“We had 500,000 people using it very quickly, but didn’t feel we were getting the traction we needed.
There is still a Bebo app in the app store but we’ve effectively parked it.” What is taking off, though, is Blab, a live streaming platform that enables public video chat.
His first idea was a self-updating address book, something which was great in theory, but failed to take off.
He also started a babysitting network, which also failed, as it was very difficult to overcome the mistrust and concerns of parents.
“It’s suicide to try and be a better Facebook, ” Michael Birch says. Along with his wife Xochi, he co-founded social networking site Bebo in 2005.
Sitting in the trendy surroundings of Monkey Inferno, his latest venture in San Francisco, he smiles at the fact Bebo outdid both Facebook and Google in Britain and Ireland, albeit for a short while only.
The platform has high retention rates with the average user spending 64 minutes a day watching livestreams.
“It’s an online chat show that anyone can create, and where viewers can partake, either by joining the video chat or commenting on the side of the live stream.” The next step will be to monetise the site, a necessary step, though that’s not a word Birch likes.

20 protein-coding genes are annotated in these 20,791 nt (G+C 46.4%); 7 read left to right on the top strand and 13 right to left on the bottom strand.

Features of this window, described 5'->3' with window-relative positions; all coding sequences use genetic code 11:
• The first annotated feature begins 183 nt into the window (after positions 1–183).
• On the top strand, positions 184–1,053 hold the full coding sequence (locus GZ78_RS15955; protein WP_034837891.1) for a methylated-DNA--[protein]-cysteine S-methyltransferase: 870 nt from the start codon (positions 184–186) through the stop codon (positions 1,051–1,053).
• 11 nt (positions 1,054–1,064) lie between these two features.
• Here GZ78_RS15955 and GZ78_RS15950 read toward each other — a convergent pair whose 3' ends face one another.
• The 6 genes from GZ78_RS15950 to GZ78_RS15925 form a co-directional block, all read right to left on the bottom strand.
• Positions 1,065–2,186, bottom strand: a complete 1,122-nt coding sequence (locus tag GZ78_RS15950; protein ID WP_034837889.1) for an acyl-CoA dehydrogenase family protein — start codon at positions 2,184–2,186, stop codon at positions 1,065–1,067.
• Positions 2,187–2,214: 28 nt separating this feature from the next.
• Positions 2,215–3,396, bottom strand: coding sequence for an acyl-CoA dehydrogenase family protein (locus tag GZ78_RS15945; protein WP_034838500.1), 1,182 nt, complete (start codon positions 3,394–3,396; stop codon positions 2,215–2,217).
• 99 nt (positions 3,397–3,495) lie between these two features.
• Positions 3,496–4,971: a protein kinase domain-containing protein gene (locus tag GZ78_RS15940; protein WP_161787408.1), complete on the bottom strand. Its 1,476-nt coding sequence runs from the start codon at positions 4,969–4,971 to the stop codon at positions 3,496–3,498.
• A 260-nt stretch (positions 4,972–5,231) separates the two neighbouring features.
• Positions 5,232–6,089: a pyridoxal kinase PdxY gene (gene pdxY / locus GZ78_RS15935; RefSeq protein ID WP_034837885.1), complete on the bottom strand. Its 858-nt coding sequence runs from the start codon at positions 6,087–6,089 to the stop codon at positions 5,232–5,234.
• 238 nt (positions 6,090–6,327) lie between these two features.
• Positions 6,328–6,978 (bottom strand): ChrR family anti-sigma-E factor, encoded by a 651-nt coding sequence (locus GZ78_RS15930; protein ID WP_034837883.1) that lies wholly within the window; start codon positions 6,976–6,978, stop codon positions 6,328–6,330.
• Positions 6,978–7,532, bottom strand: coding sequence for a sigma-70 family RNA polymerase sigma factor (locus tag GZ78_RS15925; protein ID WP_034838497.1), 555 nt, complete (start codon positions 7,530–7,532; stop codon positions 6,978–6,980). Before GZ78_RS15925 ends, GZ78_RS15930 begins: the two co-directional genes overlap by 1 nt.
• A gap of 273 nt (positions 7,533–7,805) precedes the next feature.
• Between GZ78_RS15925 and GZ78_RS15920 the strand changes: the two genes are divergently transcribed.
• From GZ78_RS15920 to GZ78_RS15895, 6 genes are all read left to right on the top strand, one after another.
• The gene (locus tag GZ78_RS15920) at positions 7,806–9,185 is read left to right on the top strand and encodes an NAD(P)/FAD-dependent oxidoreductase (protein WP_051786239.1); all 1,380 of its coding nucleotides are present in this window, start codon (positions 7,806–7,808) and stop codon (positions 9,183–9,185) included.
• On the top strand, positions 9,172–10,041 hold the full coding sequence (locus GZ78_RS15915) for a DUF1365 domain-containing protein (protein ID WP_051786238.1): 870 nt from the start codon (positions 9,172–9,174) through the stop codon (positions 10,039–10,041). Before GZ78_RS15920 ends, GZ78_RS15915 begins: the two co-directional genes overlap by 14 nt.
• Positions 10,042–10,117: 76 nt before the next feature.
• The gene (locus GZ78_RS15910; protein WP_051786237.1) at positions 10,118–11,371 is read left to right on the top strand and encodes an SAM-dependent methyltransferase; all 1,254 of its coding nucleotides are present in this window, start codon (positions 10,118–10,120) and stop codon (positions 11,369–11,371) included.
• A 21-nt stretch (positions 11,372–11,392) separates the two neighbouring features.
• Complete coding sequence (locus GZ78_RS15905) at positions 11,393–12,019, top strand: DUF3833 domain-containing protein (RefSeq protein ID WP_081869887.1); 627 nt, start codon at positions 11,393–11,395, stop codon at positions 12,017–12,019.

Following Bebo’s bankruptcy, they thought about buying the site back, mainly for reasons of nostalgia and sentimentality. Then dating site came along and an auction followed. But how did Bebo, the site that gave most Irish people their first introduction to social media, come about? He had left his job in Zurich Insurance Group to pursue start-up life, mainly because his father was an entrepreneur.
Facebook ultimately won the social networking battle, and the couple decided to sell Bebo.
“We could see chitchat about Facebook on Bebo and noticed a shift happening. They couldn’t afford Facebook as it had gotten so big. ’ I would have rather gone on and been really successful with it. It was the right thing to do, though, especially because the Lehman Brothers collapse happened two months after we closed the deal.” Michael and Xochi began looking for other projects following the sale, and bought a building in San Francisco in 2009 to convert into a private members’ club.
“If you work in insurance, there’s great motivation to leave.
My father was an entrepreneur so I got the entrepreneur bug off him,” he says.